Usage

$ composer install
$ phpunit
Usage
     Writing tests
         Data Providers
         Grouping tests

Configuration is stored in phpunit.xml.

Make sure you only whitelist the highest files in the cascading filesystem, else you could end up with a lot of "class cannot be redefined" errors.

If you use the tests.php testsuite loader then it will only whitelist the highest files. see config/unittest.php for details on configuring the tests.php whitelist.

Writing tests

If you're writing a test for your application, place it in "application/tests". Similarly, if you're writing a test for a module place it in modules/modulefolder/tests

Rather than tell you how to write tests I'll point you in the direction of the PHPUnit Manual. One thing you should bear in mind when writing tests is that testcases should extend Unittest_Testcase rather than PHPUnit_Framework_TestCase, doing so gives you access to useful kohana specific helpers such as setEnvironment().

Here's a taster of some of the cool things you can do with phpunit:

Data Providers

Sometimes you want to be able to run a specific test with different sets of data to try and test every eventuality

Ordinarily you could use a foreach loop to iterate over an array of test data, however PHPUnit already can take care of this for us rather easily using "Data Providers". A data provider is a function that returns an array of arguments that can be passed to a test.

<?php

Class ReallyCoolTest extends Unittest_TestCase
{
    function providerStrLen()
    {
        return array(
            array('One set of testcase data', 24),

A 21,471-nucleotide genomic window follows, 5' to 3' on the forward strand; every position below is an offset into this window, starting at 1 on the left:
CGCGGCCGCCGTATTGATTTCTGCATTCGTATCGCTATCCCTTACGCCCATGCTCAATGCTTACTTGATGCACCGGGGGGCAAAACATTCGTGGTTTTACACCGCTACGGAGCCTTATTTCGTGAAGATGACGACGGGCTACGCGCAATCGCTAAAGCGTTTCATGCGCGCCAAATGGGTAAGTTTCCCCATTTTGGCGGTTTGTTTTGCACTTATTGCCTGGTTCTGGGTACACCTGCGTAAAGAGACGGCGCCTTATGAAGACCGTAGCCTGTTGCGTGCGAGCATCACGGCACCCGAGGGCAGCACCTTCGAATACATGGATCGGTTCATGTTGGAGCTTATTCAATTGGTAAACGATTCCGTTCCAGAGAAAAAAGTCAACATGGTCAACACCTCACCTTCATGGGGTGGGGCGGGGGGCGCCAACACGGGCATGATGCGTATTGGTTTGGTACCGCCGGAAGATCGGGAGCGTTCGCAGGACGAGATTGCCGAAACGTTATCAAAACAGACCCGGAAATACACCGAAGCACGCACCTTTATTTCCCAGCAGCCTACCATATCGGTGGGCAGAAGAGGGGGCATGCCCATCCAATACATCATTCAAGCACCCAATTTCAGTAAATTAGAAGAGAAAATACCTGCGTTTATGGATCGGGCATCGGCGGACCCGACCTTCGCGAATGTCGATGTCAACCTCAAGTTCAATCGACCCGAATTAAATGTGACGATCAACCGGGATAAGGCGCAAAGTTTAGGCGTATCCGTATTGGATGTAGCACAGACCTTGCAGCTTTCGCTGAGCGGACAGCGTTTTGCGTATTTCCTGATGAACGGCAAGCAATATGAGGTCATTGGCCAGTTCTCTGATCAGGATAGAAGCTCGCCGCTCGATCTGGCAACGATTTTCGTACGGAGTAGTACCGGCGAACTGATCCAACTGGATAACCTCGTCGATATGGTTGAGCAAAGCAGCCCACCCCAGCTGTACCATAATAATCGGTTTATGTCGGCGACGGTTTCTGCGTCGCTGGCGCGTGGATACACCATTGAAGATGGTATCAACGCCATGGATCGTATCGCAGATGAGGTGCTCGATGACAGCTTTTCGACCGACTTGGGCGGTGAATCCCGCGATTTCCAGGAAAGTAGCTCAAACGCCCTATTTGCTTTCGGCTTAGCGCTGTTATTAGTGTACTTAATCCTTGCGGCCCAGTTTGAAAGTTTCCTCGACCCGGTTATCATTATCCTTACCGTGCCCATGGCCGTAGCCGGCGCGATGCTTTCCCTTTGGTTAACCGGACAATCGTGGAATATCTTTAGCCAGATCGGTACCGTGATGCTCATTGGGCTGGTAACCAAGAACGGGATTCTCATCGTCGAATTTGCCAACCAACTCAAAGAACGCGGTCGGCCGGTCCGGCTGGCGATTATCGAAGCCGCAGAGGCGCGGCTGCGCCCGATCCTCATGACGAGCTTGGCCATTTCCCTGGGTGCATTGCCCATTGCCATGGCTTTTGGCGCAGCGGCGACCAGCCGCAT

array('This is a different one', 23),
        );
    }

    /**
     * @dataProvider providerStrLen
     */
    function testStrLen($string, $length)
    {
        $this->assertSame(
            $length,
            strlen($string)
        );
    }
}

The key thing to notice is the @dataProvider tag in the doccomment, this is what tells PHPUnit to use a data provider. The provider prefix is totally optional but it's a nice standard to identify providers.

For more info see:

Grouping tests

To allow users to selectively run tests you need to organise your tests into groups. Here's an example test showing how to do this:

<?php

/**
 * This is a description for my testcase
 *
 * @group somegroup
 * @group somegroup.morespecific
 */
Class AnotherReallyCoolTest extends Unittest_TestCase
{
    /**
     * Tests can also be grouped too!
     *
     * @group somegroup.morespecific.annoyingstuff
     */
    function testSomeAnnoyingCase()
    {
        // CODE!!
    }
}

Our convention is to use lowercase group names, with more specific levels in a group seperated by periods. i.e. The Validate helper tests are part of the following groups:

kohana
kohana.validation
kohana.validation.helpers

To actually limit your testing to the "somegroup" group, use:

$ phpunit --group=somegroup

This functionality can be used to record which bug reports a test is for:

/**
 *
 * @group bugs.1477
 */
function testAccountCannotGoBelowZero()
{
    // Some arbitary code
}

To see all groups that are available in your code run:

$ phpunit --list-groups

Note: the --list-groups switch should appear before the path to the test suite loader

You can also exclude groups while testing using the --exclude-group switch. This can be useful if you want to ignore all kohana tests:

$ phpunit --exclude-group=kohana

For more info see: